After Years of Resistance, BitPay Adopts SegWit for Cheaper Bitcoin Transactions
Crypto payments processor BitPay now supports segregated witness (SegWit), according to a company blog post shared in advance with CoinDesk.
“Support for SegWit is currently an optional feature for Bitcoin wallets in the BitPay App. Later this year, as part of a phased rollout plan, support for SegWit will be a default for all Bitcoin wallets. In addition later this year, SegWit will be implemented for invoice payments,” the blog states.
The move comes three years after the firm opposed the update in favor of an alternate solution, SegWit2x. The fight over SegWit vs. SegWit2x fractured the Bitcoin community. The dispute spilled over into a civil war of sorts between Bitcoin proponents that saw closed-door industry agreements, the launch of rival project Bitcoin Cash and the swatting of Bitcoin developer Jameson Lopp.
BitPay regularly processes some $1 billion in yearly payments. The firm processed 100,718 payments in April 2020, with 91.93% being bitcoin (BTC) transactions, according to self-reported figures.
SegWit was first proposed in 2015 by Bitcoin Core contributor Pieter Wuille and quickly became a flashpoint for the developer community. In essence, SegWit freed up block space without increasing the block size in order to keep the Bitcoin blockchain small.
Read more: One Year Later, What’s Holding Back SegWit Adoption on Bitcoin?
It also took out a vulnerability called “transaction malleability” that allowed for transaction signatures to be manipulated. Removing this vulnerability was a necessary condition to develop an experimental payment platform on top of Bitcoin, the Lightning Network.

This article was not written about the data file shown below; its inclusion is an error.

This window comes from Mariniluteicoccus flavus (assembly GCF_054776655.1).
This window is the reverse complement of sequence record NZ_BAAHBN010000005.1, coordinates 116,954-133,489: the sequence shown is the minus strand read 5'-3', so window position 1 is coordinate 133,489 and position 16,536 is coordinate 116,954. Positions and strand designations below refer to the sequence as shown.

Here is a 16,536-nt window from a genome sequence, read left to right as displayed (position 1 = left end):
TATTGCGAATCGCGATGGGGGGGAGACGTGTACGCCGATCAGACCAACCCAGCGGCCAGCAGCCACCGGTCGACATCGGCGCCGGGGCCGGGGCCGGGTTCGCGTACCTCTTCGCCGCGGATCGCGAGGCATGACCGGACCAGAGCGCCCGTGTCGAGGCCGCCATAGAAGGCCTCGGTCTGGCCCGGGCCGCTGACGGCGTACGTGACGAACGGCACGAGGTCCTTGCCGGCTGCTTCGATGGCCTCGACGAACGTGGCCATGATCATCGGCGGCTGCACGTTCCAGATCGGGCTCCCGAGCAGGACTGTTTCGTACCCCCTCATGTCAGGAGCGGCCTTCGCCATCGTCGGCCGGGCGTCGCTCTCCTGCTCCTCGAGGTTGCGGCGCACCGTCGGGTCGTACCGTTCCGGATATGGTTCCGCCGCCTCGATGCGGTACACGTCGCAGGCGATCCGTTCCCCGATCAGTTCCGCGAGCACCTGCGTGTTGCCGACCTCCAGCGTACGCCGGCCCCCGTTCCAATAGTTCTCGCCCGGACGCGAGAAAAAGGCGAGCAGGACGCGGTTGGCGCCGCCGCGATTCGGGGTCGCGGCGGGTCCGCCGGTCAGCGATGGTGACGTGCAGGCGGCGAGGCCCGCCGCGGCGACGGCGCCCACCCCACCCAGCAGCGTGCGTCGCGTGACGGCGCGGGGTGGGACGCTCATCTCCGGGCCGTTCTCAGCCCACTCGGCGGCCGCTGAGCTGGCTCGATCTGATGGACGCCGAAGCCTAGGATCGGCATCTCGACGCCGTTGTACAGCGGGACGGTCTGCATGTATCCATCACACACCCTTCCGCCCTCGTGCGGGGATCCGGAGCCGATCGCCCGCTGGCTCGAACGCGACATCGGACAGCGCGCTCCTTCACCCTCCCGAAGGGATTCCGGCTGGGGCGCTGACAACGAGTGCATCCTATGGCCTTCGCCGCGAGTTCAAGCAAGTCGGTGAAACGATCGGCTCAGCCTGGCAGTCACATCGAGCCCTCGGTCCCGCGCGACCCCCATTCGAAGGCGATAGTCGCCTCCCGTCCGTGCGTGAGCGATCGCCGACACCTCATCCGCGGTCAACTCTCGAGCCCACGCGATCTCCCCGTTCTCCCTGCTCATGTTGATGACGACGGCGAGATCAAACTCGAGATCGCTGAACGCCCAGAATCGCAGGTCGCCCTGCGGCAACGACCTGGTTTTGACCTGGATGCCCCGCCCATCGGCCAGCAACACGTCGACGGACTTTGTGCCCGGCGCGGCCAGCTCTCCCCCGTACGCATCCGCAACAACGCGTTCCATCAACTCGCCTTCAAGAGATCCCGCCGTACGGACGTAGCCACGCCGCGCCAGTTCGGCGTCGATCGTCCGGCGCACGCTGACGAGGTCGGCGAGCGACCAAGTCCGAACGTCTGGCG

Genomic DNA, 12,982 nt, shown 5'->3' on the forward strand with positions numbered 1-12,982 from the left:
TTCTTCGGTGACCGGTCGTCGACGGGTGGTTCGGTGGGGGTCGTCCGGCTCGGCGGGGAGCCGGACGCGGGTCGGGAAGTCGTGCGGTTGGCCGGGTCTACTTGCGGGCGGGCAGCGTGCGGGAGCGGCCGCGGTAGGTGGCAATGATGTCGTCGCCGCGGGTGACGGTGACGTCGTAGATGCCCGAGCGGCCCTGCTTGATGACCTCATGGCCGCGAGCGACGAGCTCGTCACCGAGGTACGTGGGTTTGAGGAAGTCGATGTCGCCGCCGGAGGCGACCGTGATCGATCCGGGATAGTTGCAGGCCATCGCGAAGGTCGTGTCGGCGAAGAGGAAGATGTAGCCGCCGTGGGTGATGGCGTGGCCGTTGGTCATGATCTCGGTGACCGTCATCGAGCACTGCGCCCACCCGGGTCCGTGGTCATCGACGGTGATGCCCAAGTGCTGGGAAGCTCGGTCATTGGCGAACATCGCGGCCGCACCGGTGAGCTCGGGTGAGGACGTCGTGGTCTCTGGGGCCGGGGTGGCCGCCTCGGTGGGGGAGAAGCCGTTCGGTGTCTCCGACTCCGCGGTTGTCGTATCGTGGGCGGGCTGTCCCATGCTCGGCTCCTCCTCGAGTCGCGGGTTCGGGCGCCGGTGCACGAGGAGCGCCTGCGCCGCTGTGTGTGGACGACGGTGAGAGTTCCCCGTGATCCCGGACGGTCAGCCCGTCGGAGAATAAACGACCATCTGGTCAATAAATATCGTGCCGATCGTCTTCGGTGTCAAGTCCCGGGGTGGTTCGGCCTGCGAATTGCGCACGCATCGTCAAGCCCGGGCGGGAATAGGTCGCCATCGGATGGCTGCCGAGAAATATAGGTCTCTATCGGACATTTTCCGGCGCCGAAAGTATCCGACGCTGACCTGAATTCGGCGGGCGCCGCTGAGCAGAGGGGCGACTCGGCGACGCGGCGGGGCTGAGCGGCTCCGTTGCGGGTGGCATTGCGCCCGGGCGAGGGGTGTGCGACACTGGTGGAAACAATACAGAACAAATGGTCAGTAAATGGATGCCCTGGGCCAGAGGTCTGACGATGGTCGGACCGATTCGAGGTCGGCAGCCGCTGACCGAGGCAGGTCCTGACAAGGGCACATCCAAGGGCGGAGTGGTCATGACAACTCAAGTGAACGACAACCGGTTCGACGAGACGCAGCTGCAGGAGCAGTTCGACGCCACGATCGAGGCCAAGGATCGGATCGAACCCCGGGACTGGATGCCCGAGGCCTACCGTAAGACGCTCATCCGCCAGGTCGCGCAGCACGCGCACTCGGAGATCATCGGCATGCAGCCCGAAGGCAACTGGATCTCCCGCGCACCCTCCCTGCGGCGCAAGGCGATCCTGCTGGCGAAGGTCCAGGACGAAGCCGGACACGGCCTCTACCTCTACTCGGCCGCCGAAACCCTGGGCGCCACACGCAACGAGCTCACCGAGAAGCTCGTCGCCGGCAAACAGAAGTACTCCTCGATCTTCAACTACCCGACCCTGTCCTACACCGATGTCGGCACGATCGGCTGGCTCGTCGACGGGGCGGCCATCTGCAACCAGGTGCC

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At the time, BitPay was joined by the majority of bitcoin firms and mining pools such as Bitmain, Digital Currency Group (DCG) and Coinbase in supporting the rival SegWit2x update. SegWit2x would have implemented SegWit while also doubling the bitcoin block size from 1 mb to 2 mb. (Note: DCG is the parent company of CoinDesk.)
Read more: Explainer: What Is SegWit2x and What Does It Mean for Bitcoin?
Competing visions over the Bitcoin block size led to the creation of Bitcoin Cash. Fans of smaller block sizes say they make the network more robust against attacks; advocates of larger blocks say they are needed if bitcoin is ever to take off as a currency.
However, SegWit2x largely failed following a User Activated Soft Fork (USAF) of SegWit deployed to the network in August 2017. As of June 29, 2020, 63% of daily bitcoin payments used SegWit.
Sean Rolland, BitPay director of product, told CoinDesk that right now was “a good time” to make the move based on merchant feedback.
SegWit decreases the cost of sending transactions by up to 30%, the BitPay blog states. The firm has also implemented a fee estimation with the new update that can “reduce fees by as much as 5%-10% over previous versions.”
Not adding SegWit or other transaction “batching techniques,” as they are commonly known, makes everyone pay more to process transactions. A report published by an independent blockchain analyst in May detailed how crypto derivatives platform BitMEX increased the entire network’s average fee by broadcasting transactions without SegWit.